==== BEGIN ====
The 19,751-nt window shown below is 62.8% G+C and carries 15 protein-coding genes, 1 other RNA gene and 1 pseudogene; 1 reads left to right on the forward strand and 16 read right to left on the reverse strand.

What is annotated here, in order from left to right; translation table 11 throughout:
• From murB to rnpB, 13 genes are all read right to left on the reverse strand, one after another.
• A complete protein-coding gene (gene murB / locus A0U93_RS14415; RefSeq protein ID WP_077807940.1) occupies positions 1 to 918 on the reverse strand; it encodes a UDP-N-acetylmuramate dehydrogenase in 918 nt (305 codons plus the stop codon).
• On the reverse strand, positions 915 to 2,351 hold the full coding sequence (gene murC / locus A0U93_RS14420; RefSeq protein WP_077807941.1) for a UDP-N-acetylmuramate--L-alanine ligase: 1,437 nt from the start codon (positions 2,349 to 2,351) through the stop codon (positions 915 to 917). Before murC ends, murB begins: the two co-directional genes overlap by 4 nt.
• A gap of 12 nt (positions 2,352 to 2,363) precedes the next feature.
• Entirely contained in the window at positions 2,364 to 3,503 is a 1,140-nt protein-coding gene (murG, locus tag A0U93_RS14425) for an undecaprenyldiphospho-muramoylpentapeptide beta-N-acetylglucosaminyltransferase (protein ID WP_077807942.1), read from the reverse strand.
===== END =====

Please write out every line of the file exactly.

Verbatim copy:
The 19,751-nt window shown below is 62.8% G+C and carries 15 protein-coding genes, 1 other RNA gene and 1 pseudogene; 1 reads left to right on the forward strand and 16 read right to left on the reverse strand.

What is annotated here, in order from left to right; translation table 11 throughout:
• From murB to rnpB, 13 genes are all read right to left on the reverse strand, one after another.
• A complete protein-coding gene (gene murB / locus A0U93_RS14415; RefSeq protein ID WP_077807940.1) occupies positions 1 to 918 on the reverse strand; it encodes a UDP-N-acetylmuramate dehydrogenase in 918 nt (305 codons plus the stop codon).
• On the reverse strand, positions 915 to 2,351 hold the full coding sequence (gene murC / locus A0U93_RS14420; RefSeq protein WP_077807941.1) for a UDP-N-acetylmuramate--L-alanine ligase: 1,437 nt from the start codon (positions 2,349 to 2,351) through the stop codon (positions 915 to 917). Before murC ends, murB begins: the two co-directional genes overlap by 4 nt.
• A gap of 12 nt (positions 2,352 to 2,363) precedes the next feature.
• Entirely contained in the window at positions 2,364 to 3,503 is a 1,140-nt protein-coding gene (murG, locus tag A0U93_RS14425) for an undecaprenyldiphospho-muramoylpentapeptide beta-N-acetylglucosaminyltransferase (protein ID WP_077807942.1), read from the reverse strand.